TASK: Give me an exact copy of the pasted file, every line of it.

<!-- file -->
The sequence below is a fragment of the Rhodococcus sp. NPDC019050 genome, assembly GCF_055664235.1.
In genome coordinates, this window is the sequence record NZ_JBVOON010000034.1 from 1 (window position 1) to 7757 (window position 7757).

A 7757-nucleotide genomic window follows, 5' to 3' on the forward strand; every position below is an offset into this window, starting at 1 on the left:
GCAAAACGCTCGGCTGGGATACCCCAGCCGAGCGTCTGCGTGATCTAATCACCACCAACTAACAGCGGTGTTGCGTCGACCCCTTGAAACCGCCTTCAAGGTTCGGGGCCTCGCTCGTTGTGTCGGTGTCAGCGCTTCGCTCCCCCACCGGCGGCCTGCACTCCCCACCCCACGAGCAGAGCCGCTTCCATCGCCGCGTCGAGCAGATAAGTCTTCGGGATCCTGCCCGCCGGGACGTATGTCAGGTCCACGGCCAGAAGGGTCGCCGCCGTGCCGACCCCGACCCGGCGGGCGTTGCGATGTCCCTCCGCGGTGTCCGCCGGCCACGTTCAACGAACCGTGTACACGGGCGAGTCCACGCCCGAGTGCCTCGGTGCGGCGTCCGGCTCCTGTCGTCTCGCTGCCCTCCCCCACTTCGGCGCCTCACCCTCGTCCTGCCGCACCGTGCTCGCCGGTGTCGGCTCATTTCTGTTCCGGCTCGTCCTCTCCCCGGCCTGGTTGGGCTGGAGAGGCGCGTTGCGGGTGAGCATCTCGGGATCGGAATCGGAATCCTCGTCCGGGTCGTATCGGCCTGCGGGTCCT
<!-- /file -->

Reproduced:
The sequence below is a fragment of the Rhodococcus sp. NPDC019050 genome, assembly GCF_055664235.1.
In genome coordinates, this window is the sequence record NZ_JBVOON010000034.1 from 1 (window position 1) to 7757 (window position 7757).

A 7757-nucleotide genomic window follows, 5' to 3' on the forward strand; every position below is an offset into this window, starting at 1 on the left:
GCAAAACGCTCGGCTGGGATACCCCAGCCGAGCGTCTGCGTGATCTAATCACCACCAACTAACAGCGGTGTTGCGTCGACCCCTTGAAACCGCCTTCAAGGTTCGGGGCCTCGCTCGTTGTGTCGGTGTCAGCGCTTCGCTCCCCCACCGGCGGCCTGCACTCCCCACCCCACGAGCAGAGCCGCTTCCATCGCCGCGTCGAGCAGATAAGTCTTCGGGATCCTGCCCGCCGGGACGTATGTCAGGTCCACGGCCAGAAGGGTCGCCGCCGTGCCGACCCCGACCCGGCGGGCGTTGCGATGTCCCTCCGCGGTGTCCGCCGGCCACGTTCAACGAACCGTGTACACGGGCGAGTCCACGCCCGAGTGCCTCGGTGCGGCGTCCGGCTCCTGTCGTCTCGCTGCCCTCCCCCACTTCGGCGCCTCACCCTCGTCCTGCCGCACCGTGCTCGCCGGTGTCGGCTCATTTCTGTTCCGGCTCGTCCTCTCCCCGGCCTGGTTGGGCTGGAGAGGCGCGTTGCGGGTGAGCATCTCGGGATCGGAATCGGAATCCTCGTCCGGGTCGTATCGGCCTGCGGGTCCT